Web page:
The regulatory framework for the energy sector in Tanzania is evolving rapidly. However, the sheer volume of changes has left many investors struggling to ensure compliance, and recent laws and regulations create potential conflicts with previously struck production-sharing agreements (PSAs). In addition to the Petroleum Law of 2015, which overhauled various upstream and midstream segments, another new law mandates that all new concessions, contracts and licences are public information, while legislation introduced in July 2017 covering all extractive activities has led to uncertainty over existing projects.
A number of the reforms have been made to allow for more robust oversight, which should help to improve investor attractiveness. For example, the Petroleum Act of 2015 separated the regulatory and producer roles of Tanzania Petroleum Development Corporation to eliminate conflicting interests. In addition, power-purchase agreements signed between off-grid producers and industrial users no longer need government approval.
In other areas, the reforms have forced a rethink of how to address key sectoral issues, such as local technical expertise. For example, the Petroleum Act created local content standards for employment, equity and procurement – a common trend across Africa’s natural resource-rich economies. Countries including Ghana, Nigeria, Kenya and South Africa have implemented similar policies.
Tanzania’s local content laws require companies to procure locally where possible, and when importing, to do so through a joint venture in which a domestic company has at least a 25% equity stake. Compliance in the upstream segment is challenging, given the limited roster of experts and locally owned entities with the capacity to play roles in the more technical aspects.
The Association of Tanzania Oil & Gas Service Providers was established in 2017 to help address the gap. In addition, the Oil & Gas Association of Tanzania has undertaken a study, working with many government stakeholders, to identify demand for skills and services, to point the way forward for international oil companies’ coordination of local content activities.
Scope of Reform
Central to much of the recent legislation has been a push by the government to ensure the country’s domestic economy is receiving a greater share from foreign investors, particularly in the extractive sector. Several of Tanzania’s peers on the continent have sought to do similar things, allowing limited bidding on certain extractive sites, or increasing royalties and taxes on natural resource producers.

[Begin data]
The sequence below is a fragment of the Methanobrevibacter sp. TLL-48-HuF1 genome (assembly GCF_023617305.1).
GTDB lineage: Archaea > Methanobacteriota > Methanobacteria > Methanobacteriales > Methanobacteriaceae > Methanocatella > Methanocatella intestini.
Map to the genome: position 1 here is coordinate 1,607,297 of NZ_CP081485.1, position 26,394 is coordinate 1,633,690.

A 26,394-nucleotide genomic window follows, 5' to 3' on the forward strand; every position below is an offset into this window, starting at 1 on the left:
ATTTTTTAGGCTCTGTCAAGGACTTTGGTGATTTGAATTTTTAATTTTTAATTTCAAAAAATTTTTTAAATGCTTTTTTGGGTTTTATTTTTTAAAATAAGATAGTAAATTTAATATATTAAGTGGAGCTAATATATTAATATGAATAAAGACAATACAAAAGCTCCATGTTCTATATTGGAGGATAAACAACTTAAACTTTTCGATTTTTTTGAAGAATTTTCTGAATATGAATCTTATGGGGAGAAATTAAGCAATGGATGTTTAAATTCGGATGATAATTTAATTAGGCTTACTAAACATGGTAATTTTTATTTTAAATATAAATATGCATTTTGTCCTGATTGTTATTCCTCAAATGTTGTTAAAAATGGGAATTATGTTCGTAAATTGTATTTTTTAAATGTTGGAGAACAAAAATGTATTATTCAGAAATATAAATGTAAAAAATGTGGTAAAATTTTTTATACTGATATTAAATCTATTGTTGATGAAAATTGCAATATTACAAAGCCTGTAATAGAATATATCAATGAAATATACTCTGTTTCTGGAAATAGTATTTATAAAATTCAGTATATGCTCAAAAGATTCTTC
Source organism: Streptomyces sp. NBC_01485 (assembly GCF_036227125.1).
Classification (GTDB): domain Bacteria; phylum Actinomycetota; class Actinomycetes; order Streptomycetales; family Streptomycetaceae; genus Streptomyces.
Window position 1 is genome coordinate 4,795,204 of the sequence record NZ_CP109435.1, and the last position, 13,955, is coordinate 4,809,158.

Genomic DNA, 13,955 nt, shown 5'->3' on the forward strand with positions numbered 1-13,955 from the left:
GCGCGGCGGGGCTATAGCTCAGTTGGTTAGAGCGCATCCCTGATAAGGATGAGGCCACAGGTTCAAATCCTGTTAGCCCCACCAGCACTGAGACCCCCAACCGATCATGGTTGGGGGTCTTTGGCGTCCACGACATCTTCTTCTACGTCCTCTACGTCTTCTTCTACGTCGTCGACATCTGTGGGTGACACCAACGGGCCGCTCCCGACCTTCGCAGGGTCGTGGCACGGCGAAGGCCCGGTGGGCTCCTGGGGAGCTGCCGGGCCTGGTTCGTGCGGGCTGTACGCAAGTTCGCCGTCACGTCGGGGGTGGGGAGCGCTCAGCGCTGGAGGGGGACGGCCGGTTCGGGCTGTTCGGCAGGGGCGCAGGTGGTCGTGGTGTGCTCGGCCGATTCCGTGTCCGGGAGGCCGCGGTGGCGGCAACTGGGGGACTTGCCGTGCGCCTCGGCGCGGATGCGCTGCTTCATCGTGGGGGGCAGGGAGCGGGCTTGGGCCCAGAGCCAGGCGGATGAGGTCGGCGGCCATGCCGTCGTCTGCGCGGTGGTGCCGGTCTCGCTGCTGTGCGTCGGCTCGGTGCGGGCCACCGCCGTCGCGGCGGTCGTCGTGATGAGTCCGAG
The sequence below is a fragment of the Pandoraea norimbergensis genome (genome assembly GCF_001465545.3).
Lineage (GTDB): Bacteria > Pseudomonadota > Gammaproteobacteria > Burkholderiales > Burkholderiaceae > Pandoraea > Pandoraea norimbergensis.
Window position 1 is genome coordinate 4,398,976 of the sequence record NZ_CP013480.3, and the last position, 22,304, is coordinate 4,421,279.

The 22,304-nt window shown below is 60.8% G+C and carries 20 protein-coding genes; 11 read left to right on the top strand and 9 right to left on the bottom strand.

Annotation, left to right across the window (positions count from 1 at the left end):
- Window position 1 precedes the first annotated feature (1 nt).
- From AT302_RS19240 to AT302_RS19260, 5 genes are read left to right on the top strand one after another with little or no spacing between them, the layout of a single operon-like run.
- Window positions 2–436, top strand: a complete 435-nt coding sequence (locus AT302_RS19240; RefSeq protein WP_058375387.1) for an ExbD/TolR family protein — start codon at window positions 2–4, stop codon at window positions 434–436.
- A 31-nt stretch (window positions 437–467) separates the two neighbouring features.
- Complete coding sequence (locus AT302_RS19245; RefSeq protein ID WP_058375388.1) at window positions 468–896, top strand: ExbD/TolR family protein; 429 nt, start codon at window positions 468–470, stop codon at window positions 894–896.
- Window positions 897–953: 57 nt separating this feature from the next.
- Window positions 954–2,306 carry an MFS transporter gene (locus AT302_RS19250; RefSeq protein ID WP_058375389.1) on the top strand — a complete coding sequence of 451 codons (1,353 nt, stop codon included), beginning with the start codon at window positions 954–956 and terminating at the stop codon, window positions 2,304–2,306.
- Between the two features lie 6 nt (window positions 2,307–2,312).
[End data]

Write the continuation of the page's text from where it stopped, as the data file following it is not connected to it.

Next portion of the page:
Tanzania’s most recent effort in this regard is the Natural Wealth and Resources Contracts (Review and Renegotiation of Unconscionable Terms) Act of 2017, which primarily focuses on mining activity, but ultimately empowers the legislature to direct government to renegotiate terms in existing contracts for any type of resource-extraction project it decides has unconscionable terms. If renegotiations are unsuccessful, any clauses with terms deemed to apply will be treated as if deleted from any agreement, such as a PSA between government and a gas producer. The word “unconscionable” is not clearly defined in the law, however, creating an element of legal uncertainty for existing and potential new investors.
Similarly, the Natural Wealth and Resources ( Permanent Sovereignty) Act of 2017, which was passed at the same time, mandates that all disputes be resolved in Tanzanian courts retroactively, ruling out international arbitration – a well-established investment protection mechanism – as an option. This has sparked concerns that investor confidence may be eroded, and will have a detrimental impact on the ability of state-owned oil companies to access international financing. The act also defines all mineral wealth as owned by the Tanzanian people, and cannot therefore be formally owned by a producer. Beyond the impact this has on investor competitiveness, there are other more immediate potential ramifications, such as increased bureaucracy.
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